NEW YORK (AP) — While dozens of brands have said they're pulling ads from Fox News Channel's "The O'Reilly Factor" because of harassment allegations against its host, others remain to court the biggest audience on cable television news.
An ad boycott against Bill O'Reilly quickly took shape following The New York Times story last weekend that five women had been paid a total of $13 million to settle their accusations of sexual misconduct or abusive behavior against him. On Thursday, more than 40 companies had said they weren't running commercials on O'Reilly's show, according to CNN, which has maintained a count.
One of the companies that hasn't abandoned O'Reilly is Angie's List. The company has a contract with Fox that doesn't specify which program its ads will air on, and has no plans to change its strategy, said Cheryl Reed, spokeswoman for the company that offers crowd-sourced reviews of local businesses.
"We place ads across a wide spectrum of venues intending to reach as many viewers/listeners/ readers as possible without taking a position on the viewpoints of the venues themselves," Reed said Wednesday.
It's a large audience to bypass, and there's little evidence that the allegations and the $13 million in settlements paid out to five women have impacted O'Reilly's viewership. His show drew 3.76 million viewers on Monday and 3.65 million on Tuesday, the Nielsen company said. On average, his show drew 3.98 million viewers nightly for the first three months of 2017, his largest quarterly average in the show's two-decade history.
Advertisers who stay on O'Reilly's show risk aligning themselves with "the mistreatment of women in the workplace," said Mimi Chakravorti, a brand strategy expert at the Landor consulting firm. "O'Reilly's brand is taking a big hit here. The people that are staying will have to be OK with the decision they're making. They will inherently be associated with that brand."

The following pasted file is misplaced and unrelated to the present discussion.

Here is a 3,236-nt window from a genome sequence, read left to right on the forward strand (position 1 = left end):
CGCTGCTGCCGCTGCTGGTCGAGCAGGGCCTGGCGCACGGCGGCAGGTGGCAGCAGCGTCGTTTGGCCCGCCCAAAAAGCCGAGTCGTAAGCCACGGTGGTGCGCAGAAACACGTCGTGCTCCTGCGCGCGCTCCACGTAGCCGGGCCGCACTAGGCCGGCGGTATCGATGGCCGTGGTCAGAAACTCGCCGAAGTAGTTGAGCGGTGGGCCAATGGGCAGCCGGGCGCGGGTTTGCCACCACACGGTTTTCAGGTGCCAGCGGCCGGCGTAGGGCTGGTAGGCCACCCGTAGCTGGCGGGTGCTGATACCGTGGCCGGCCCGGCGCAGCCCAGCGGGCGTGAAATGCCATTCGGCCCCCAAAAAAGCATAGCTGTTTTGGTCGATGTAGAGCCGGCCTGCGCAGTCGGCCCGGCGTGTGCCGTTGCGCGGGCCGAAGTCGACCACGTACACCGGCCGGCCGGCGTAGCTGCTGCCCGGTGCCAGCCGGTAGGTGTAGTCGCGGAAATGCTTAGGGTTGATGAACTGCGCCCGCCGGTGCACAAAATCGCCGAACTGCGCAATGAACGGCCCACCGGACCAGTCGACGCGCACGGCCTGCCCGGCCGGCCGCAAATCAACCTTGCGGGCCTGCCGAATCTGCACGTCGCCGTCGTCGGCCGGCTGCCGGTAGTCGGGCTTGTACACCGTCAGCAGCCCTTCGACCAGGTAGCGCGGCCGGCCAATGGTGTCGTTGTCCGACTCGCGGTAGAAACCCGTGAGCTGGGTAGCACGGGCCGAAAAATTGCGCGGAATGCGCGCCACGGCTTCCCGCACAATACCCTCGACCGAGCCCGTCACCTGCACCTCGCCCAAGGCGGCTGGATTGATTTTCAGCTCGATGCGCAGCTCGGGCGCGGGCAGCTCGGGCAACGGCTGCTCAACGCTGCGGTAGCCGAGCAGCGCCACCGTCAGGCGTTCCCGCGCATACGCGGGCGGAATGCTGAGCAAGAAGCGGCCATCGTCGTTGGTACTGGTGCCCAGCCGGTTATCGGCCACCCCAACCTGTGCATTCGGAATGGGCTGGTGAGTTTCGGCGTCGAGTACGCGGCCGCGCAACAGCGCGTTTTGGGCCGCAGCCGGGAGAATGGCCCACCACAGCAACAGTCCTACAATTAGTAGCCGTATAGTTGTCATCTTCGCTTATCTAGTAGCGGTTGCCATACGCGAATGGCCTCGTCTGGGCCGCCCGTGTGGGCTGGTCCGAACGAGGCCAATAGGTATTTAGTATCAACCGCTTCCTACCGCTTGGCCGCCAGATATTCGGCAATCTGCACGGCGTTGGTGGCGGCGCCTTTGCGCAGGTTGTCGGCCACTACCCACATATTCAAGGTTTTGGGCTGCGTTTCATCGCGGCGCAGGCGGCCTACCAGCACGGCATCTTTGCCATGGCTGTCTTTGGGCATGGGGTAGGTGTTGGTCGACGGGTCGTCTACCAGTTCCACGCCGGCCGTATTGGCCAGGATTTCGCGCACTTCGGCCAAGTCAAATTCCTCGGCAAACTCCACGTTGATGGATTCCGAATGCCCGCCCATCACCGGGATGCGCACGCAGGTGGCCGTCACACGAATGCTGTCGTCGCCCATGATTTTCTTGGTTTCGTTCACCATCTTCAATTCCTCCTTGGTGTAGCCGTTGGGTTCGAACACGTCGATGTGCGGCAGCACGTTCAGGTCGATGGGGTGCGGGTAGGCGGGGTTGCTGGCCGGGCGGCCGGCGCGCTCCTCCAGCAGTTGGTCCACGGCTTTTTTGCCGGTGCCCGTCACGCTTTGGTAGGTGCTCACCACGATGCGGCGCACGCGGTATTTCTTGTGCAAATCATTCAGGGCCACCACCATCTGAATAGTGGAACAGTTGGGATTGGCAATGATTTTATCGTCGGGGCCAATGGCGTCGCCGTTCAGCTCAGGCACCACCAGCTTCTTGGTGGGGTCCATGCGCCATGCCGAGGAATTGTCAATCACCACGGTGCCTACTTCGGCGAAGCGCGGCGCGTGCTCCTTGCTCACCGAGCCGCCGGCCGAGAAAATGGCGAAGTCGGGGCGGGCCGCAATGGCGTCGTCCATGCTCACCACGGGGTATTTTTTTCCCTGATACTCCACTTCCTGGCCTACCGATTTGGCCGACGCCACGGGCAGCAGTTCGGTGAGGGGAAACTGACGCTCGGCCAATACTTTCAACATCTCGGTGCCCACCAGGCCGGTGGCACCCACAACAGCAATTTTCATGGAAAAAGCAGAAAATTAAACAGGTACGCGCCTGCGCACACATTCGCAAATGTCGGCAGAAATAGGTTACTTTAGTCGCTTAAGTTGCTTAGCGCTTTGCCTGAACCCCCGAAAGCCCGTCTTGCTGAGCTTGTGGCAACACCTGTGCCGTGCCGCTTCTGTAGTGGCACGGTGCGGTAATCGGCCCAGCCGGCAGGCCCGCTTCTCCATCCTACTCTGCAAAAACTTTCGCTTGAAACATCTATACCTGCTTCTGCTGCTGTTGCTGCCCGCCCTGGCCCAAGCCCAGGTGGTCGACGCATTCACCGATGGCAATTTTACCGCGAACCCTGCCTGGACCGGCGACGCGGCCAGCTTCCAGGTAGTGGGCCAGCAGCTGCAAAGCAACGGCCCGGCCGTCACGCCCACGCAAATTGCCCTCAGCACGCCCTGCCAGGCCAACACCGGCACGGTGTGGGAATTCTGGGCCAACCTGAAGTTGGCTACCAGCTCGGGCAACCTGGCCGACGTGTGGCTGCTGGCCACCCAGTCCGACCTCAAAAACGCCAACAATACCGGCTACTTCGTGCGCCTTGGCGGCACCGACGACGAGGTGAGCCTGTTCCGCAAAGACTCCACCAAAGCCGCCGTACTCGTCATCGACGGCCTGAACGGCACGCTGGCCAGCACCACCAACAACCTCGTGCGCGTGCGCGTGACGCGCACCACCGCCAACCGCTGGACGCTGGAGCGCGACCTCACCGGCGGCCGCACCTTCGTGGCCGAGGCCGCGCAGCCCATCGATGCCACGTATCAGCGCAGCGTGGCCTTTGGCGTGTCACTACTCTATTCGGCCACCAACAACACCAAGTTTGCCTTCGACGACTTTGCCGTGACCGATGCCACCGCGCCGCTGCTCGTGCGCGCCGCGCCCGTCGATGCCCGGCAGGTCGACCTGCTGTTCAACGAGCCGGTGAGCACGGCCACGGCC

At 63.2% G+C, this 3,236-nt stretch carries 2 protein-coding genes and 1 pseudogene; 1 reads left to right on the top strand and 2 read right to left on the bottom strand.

She said that advertisers that stay on the show could trigger consumers to boycott their products or services.
At companies that have stuck by O'Reilly, there have no doubt been conference room discussions, said Kelly O'Keefe, a professor of brand management at Virginia Commonwealth University.
"Sometimes these things are bandwagons that more and more people jump on," O'Keefe said. "If other advertisers are leaving and you're staying it makes you look worse...I think you'll see all mainstream advertisers abandon this program."
Pillow maker MyPillow said Tuesday that while it doesn't condone sexual harassment, it has ad deal similar to Angie's List where Fox decides the show in which the ads are placed. On Thursday, the company said it had requested that none appear on O'Reilly's show.
Some companies have issued statements on their decisions to pull their ads, while others have done so quietly. Online TV company Hulu, which is part-owned by Fox's parent company 21st Century Fox, pulled its ads from "The O'Reilly Factor" earlier this week without comment.
IHG, the company behind Crowne Plaza hotels, said its ads unintentionally aired on O'Reilly's show. The company normally doesn't advertise on shows that do political commentary, and it has suspended all of its Fox ads until it can be sure none are shown on O'Reilly's show, a spokesman said.
Associated Press writer David Bauder contributed to this report.